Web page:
On Church Offices

8:03 PM Evening, blog peeps! Here are a few takeaways I had today from our discussion of Phil. 1:1-2:

1) The opening salutation is a window into Paul’s view of leadership in the church. Leadership is always shared. Paul’s ministry was a “co-worker” ministry! Note: “Paul and Timothy”; “overseers and deacons.” Clearly, Paul taught and practiced a “fellowship of leadership” (Michael Green).

2) Moreover, several elements in these verses make Paul’s salutation unique: his inclusion of Timothy’s name alongside his own; his description of himself and Timothy as “slaves” (rather than as apostles); and finally his reference to the church’s leaders, done in such a way as to emphasize that they are extensions of the church and not over it.

3) Are church “offices” in view here? The answer would seem to be an emphatic No! The anarthrous nouns emphasize qualities or characteristics. Paul is referring to people who oversee and serve. He has a point! Wholehearted care and service is the inescapable responsibility of church leaders.

4) Point in passing: the church at Philippi had no senior or lead pastor. It had a multiplicity of leaders. Both “overseers” and “deacons” are plural nouns. Oh, the church had a “Senior Pastor.” But His name was Jesus Christ. The task faced by the solitary pastor today in so many of our churches is overwhelming; but it is a task to which the Savior called no one.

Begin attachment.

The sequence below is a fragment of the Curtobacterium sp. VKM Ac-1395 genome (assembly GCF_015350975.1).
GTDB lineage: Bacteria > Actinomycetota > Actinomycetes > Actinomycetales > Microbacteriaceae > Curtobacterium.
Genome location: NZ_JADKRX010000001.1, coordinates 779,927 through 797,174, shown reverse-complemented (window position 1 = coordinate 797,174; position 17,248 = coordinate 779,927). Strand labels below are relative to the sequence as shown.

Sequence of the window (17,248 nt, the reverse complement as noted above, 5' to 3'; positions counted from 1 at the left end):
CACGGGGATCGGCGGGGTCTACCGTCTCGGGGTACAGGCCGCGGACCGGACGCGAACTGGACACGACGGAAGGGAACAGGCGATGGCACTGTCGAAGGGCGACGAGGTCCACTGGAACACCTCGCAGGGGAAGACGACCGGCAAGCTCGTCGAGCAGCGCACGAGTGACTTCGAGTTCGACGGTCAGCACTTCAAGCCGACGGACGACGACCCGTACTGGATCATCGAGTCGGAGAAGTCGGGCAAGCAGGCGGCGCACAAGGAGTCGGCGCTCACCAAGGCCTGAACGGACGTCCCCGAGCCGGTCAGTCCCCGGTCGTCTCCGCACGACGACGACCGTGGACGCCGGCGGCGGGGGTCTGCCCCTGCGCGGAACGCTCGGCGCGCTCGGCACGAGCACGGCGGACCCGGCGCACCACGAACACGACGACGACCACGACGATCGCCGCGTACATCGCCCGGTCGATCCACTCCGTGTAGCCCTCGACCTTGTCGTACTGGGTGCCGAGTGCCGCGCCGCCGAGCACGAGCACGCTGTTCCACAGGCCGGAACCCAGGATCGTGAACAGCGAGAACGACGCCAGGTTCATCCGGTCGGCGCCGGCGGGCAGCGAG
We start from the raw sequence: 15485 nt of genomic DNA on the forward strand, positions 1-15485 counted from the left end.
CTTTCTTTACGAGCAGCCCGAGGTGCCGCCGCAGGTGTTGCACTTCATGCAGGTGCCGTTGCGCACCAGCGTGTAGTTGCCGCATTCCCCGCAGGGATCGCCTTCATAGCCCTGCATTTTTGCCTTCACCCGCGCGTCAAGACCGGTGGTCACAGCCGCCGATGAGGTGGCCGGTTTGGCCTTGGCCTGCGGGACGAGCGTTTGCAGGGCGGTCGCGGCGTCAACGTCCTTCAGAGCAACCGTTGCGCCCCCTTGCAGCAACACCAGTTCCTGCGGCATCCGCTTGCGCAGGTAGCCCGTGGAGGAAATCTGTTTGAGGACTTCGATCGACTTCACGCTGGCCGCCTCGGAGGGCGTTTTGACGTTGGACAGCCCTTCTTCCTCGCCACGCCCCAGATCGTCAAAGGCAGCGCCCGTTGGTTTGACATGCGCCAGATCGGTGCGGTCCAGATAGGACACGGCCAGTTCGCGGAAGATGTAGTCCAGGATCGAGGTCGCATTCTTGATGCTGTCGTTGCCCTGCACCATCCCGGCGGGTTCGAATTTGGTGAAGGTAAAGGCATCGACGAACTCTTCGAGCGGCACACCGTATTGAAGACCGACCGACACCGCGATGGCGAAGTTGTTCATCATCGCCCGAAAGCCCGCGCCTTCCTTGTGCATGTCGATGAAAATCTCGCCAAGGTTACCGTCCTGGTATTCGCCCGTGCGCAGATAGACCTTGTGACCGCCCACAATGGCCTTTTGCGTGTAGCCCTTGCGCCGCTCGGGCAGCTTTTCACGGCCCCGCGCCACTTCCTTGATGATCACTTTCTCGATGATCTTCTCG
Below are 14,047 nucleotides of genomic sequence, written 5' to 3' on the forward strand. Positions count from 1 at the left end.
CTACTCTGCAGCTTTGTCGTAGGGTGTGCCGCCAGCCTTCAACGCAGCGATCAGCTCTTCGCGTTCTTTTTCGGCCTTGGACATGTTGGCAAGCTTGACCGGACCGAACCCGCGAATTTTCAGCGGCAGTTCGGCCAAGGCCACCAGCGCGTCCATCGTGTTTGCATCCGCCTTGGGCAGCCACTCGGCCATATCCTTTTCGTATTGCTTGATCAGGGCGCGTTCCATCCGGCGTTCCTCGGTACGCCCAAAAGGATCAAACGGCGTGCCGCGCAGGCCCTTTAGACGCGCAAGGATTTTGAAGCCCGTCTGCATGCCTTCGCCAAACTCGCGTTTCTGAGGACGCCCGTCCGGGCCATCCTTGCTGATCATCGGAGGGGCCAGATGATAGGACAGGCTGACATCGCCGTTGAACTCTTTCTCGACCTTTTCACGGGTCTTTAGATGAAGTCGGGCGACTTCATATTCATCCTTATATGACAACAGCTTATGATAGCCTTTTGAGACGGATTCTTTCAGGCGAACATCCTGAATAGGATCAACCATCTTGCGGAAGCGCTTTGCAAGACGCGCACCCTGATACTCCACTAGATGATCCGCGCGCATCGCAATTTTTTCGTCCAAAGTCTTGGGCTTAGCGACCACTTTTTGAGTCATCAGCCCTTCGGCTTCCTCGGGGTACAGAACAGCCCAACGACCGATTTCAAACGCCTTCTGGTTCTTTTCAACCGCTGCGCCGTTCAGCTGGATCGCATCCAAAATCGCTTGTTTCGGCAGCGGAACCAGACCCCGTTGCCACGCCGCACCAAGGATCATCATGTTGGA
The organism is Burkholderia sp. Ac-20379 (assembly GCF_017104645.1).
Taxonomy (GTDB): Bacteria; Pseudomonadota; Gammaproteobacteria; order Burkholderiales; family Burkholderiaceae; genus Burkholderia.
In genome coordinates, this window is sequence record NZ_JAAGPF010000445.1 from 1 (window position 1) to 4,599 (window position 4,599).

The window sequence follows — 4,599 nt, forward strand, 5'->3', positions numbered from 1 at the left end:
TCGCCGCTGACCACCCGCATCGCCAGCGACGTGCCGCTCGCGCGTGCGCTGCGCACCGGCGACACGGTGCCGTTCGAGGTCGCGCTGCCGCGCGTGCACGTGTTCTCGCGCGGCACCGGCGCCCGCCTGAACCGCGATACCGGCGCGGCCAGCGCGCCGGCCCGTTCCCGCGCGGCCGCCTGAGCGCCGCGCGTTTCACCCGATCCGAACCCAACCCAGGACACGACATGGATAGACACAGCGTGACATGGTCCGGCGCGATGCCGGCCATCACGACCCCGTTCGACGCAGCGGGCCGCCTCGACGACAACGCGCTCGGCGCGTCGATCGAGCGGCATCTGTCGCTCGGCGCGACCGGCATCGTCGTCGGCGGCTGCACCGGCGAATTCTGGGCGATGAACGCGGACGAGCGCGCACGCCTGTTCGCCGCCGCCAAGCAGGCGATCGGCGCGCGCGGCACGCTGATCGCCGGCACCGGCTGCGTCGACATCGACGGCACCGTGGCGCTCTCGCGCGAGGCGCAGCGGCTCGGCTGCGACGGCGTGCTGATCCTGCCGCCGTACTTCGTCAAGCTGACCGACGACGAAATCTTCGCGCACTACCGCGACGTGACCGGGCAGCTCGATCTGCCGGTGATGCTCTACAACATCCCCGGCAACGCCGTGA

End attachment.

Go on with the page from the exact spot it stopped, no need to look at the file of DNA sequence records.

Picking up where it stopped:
5) Are you a “saint”? Somehow it sounds blasphemous to claim to be one. Yet it is a thoroughly biblical concept. We can be called “saints” (holy ones) firstly because of our relationship to Christ. Sainthood is not conferred by the church; it is a gift from God. Second, we are “saints” in view of God’s purpose for our lives: to be holy, different, separate from all else and set apart for some sacred purpose.

6) The lesson is clear. No Christian is to go it alone. None of us is allowed to “do our own thing.” The moment we come to Christ for salvation we are in fellowship with every other Christian in the world. We are saints together. And together we are to put our collective hand to the plow and be about the Father’s business. Amen?  To be a saints is a great privilege, but it is also a great responsibility. Privilege and responsibility go hand in hand.

(From Dave Black Online. Used by permission. David Alan Black is author of Energion titles The Jesus Paradigm, Christian Archy, and Why Four Gospels?.)